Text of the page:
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Federal DynamicsContinuity, Change, and the Varieties of Federalism$
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Arthur Benz and Jörg Broschek

Print publication date: 2013

Print ISBN-13: 9780199652990

Published to Oxford Scholarship Online: May 2013

DOI: 10.1093/acprof:oso/9780199652990.001.0001

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Resilience and change in federal institutions: The case of the German Federal Council

Resilience and change in federal institutions: The case of the German Federal Council

(p.117) 6 Resilience and change in federal institutions: The case of the German Federal Council
Federal Dynamics

Kathleen Thelen

Sebastian Karcher

Oxford University Press

One of the oldest federalist systems, Germany offers itself as a case study for long-term developments in federalism. Drawing on a burgeoning literature on institutional continuity and change we investigate the development of a key institution of German federalism, the Federal Council (Bundesrat) from the foundation of the German Reich until today. Counter to claims that institutional change occurs mainly during “critical junctures,” the Federal Council has shown remarkable resilience: It persisted through World War I and the 1919 revolution and the writing of the centralist Weimar constitution. Dismantled in 1934, it returned in 1949 after years of dictatorship, war, and military occupation. Counter to an emphasis on institutional stability in “settled” times in earlier literature, the role of the Bundesrat has changed significantly over the last 60 years. Initially representing the interests of federal states, it has gradually developed into a powerful second chamber dominated by national-level politics.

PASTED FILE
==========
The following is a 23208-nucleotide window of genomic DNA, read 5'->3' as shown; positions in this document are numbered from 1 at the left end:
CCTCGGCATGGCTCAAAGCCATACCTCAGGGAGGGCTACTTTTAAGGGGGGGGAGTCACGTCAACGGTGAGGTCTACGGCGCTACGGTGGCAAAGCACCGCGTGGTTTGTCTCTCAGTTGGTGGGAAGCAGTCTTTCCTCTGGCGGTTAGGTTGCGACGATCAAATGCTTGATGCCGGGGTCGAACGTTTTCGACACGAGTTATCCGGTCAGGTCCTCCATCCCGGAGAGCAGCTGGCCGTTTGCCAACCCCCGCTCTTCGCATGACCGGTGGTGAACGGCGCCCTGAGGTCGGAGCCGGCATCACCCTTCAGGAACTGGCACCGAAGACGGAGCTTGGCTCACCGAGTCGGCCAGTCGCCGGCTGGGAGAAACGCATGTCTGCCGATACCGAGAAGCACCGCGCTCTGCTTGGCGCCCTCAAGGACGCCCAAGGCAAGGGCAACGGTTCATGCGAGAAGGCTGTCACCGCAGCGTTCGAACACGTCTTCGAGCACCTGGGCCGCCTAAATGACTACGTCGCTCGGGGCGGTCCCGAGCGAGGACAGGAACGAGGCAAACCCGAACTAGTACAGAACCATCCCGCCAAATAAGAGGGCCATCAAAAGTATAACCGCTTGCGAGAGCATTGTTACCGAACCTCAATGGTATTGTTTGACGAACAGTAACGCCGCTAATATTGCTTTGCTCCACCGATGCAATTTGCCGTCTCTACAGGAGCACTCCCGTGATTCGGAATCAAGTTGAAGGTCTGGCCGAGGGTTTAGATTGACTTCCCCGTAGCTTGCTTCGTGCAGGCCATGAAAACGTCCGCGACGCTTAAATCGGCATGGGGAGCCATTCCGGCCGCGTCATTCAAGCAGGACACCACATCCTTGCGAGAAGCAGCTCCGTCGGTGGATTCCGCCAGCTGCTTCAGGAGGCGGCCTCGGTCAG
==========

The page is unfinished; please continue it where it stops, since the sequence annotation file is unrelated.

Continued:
Keywords:   federalism, historical institutionalism, path dependence, germany (german reich 1871-1919), germany (weimar republic 1919-1933), germany (federal republic of 1949-), bundesrat (federal council), political parties

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